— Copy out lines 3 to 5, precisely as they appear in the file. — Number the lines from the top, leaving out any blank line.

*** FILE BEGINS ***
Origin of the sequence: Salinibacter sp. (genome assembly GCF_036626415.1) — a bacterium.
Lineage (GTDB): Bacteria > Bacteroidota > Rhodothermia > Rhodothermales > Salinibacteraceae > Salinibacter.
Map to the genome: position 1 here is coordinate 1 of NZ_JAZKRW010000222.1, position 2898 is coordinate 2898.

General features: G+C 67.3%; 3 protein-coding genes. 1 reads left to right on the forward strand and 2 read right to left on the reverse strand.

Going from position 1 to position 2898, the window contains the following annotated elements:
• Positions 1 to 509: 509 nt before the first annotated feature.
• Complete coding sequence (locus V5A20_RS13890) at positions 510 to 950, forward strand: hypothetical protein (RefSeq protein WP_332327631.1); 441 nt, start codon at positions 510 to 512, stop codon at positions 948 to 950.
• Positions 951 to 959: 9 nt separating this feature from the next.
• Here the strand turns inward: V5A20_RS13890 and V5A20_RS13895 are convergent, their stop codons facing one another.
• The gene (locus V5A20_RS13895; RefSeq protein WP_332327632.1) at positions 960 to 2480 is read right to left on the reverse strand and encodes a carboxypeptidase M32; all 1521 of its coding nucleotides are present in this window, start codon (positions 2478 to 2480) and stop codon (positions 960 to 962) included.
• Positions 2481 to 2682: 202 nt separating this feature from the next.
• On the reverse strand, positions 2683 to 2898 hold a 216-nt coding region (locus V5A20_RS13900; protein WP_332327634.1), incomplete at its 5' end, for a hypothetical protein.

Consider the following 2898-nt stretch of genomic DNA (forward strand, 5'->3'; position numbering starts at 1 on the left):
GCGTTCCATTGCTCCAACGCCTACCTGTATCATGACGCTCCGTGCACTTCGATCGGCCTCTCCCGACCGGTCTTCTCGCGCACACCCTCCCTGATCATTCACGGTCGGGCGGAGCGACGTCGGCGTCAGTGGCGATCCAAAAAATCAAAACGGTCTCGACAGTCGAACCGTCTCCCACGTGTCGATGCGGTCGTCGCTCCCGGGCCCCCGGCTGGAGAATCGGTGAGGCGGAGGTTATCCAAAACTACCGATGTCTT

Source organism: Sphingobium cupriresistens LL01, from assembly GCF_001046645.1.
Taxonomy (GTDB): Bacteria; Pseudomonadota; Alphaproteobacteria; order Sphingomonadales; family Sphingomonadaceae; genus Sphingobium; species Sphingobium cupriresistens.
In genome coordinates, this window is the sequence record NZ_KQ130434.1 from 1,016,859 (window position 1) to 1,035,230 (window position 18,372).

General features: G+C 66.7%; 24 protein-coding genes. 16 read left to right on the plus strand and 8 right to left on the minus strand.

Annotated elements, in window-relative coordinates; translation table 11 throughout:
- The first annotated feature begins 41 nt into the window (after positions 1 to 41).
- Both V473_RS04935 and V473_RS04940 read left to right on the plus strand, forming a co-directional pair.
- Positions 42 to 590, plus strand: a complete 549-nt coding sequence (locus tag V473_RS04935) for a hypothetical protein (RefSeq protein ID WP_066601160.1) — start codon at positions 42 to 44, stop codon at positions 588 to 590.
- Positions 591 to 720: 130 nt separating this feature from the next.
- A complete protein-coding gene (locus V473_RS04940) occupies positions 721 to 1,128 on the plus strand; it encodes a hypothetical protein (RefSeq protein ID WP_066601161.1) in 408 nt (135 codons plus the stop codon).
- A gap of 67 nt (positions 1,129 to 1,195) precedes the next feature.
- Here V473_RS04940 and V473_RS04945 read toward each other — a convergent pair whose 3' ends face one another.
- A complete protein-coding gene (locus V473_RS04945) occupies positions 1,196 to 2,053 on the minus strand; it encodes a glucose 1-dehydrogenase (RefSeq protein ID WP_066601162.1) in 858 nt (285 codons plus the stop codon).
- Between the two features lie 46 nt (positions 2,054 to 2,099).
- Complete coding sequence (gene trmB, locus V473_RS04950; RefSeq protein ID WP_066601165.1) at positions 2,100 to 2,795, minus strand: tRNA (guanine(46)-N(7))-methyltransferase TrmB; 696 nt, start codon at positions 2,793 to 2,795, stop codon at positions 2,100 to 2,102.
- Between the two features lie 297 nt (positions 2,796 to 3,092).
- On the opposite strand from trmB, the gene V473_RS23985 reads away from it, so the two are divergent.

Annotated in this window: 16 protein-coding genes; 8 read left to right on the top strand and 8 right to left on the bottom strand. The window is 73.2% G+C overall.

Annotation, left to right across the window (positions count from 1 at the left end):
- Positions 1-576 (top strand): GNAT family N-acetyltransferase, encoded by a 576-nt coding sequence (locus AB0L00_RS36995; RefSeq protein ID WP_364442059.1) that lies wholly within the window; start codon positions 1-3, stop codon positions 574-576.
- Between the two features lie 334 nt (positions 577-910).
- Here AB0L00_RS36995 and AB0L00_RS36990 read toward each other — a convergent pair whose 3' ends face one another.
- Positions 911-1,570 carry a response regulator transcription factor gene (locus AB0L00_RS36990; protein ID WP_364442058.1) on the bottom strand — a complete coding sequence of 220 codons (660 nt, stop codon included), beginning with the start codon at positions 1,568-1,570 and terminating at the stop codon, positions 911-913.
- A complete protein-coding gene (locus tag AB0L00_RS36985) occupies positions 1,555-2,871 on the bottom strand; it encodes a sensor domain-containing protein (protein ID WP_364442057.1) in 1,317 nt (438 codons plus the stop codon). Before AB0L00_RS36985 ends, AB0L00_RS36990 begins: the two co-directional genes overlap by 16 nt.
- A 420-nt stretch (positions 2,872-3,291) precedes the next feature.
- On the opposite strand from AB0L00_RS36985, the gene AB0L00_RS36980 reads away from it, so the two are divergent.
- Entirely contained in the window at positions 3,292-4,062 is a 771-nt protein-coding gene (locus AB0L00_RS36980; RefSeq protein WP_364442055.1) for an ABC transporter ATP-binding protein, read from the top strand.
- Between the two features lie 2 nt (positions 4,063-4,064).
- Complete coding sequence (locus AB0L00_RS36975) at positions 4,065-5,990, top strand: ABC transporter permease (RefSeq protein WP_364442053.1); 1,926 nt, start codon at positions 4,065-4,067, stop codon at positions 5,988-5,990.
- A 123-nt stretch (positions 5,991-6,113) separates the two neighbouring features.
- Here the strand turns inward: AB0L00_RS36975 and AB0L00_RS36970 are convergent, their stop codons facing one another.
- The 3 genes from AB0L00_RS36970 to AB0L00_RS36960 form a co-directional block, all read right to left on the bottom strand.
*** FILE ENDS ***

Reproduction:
Map to the genome: position 1 here is coordinate 1 of NZ_JAZKRW010000222.1, position 2898 is coordinate 2898.

General features: G+C 67.3%; 3 protein-coding genes. 1 reads left to right on the forward strand and 2 read right to left on the reverse strand.

Going from position 1 to position 2898, the window contains the following annotated elements: